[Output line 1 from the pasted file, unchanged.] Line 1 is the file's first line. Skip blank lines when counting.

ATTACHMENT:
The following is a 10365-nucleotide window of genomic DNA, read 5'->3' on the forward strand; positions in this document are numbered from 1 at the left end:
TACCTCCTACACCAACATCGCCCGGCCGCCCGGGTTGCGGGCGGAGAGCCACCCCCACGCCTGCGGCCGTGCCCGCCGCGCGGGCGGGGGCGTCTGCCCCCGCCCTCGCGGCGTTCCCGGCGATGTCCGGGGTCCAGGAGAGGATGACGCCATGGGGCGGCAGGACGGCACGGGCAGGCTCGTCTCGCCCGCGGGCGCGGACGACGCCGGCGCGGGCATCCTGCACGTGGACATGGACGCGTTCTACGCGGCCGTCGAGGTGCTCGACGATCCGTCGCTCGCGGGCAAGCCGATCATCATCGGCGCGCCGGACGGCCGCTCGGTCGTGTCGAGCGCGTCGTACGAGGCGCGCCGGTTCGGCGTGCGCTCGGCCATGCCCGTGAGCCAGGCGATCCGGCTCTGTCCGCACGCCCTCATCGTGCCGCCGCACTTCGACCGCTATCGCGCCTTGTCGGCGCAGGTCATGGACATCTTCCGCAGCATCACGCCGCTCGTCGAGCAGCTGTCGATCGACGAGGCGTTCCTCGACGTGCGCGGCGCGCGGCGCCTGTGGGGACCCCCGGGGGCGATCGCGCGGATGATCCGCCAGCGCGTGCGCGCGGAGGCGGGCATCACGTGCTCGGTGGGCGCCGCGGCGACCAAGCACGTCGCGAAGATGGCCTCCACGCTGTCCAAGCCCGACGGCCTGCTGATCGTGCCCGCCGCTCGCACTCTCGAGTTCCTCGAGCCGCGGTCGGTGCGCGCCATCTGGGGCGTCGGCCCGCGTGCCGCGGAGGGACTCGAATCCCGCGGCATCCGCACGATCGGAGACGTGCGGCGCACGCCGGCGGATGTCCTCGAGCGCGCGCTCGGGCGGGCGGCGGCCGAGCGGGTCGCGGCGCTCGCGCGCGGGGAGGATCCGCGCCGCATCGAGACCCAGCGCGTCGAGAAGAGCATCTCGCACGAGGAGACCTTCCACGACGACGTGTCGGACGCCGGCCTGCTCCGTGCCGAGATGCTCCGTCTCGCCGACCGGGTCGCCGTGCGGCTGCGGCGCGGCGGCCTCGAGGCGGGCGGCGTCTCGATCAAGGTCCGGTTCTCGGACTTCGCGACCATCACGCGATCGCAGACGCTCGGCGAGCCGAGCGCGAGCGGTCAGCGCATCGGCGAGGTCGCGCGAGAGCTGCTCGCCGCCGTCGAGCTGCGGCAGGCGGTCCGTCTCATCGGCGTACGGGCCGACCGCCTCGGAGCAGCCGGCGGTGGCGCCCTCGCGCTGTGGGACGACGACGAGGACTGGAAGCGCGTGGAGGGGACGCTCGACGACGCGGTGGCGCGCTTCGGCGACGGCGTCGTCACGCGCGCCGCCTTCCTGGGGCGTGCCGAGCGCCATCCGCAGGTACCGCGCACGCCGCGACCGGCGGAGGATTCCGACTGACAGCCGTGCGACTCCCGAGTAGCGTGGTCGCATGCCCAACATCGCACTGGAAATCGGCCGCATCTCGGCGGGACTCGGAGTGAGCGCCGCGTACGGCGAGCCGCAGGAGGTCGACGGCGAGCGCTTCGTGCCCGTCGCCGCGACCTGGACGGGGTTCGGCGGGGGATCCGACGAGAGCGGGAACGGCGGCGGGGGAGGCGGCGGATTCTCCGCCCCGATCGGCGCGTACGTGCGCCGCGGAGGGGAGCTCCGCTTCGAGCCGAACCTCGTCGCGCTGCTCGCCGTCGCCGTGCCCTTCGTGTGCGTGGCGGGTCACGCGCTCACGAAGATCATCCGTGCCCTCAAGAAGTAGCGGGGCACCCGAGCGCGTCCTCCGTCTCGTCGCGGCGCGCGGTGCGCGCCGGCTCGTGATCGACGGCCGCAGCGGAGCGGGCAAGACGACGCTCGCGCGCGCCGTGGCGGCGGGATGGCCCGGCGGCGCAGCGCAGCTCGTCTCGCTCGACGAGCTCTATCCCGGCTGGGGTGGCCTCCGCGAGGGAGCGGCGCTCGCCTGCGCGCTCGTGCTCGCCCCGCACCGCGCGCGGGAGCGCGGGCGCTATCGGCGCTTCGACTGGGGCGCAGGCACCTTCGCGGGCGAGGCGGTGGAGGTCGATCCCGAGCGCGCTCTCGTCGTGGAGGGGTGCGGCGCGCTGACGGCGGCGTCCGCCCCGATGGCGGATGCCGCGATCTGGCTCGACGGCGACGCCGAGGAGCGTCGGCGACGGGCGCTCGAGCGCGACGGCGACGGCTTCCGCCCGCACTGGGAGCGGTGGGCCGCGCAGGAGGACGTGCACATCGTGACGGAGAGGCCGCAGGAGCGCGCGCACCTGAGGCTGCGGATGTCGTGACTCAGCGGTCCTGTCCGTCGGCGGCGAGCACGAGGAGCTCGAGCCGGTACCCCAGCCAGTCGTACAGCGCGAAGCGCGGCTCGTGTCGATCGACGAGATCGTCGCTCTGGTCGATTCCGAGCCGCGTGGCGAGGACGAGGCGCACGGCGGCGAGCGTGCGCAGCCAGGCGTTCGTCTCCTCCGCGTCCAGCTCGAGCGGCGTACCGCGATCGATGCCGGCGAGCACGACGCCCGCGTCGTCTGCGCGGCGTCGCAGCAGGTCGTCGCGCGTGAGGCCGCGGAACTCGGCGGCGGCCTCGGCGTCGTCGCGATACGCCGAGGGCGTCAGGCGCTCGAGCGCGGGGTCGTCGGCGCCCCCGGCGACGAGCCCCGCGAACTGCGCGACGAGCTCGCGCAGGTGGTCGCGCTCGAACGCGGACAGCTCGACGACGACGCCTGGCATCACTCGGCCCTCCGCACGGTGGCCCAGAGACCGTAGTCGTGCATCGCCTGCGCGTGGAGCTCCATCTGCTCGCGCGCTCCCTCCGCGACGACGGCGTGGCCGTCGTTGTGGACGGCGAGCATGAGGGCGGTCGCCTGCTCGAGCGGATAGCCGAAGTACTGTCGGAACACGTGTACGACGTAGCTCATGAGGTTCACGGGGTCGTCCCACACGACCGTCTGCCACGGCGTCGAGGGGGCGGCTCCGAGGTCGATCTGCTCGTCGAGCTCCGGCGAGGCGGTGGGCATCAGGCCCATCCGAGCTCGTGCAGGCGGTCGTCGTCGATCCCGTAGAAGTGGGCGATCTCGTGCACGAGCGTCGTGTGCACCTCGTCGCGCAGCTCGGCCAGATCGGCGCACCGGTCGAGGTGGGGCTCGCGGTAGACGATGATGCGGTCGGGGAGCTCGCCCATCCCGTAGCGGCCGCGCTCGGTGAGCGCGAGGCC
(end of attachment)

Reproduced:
The following is a 10365-nucleotide window of genomic DNA, read 5'->3' on the forward strand; positions in this document are numbered from 1 at the left end: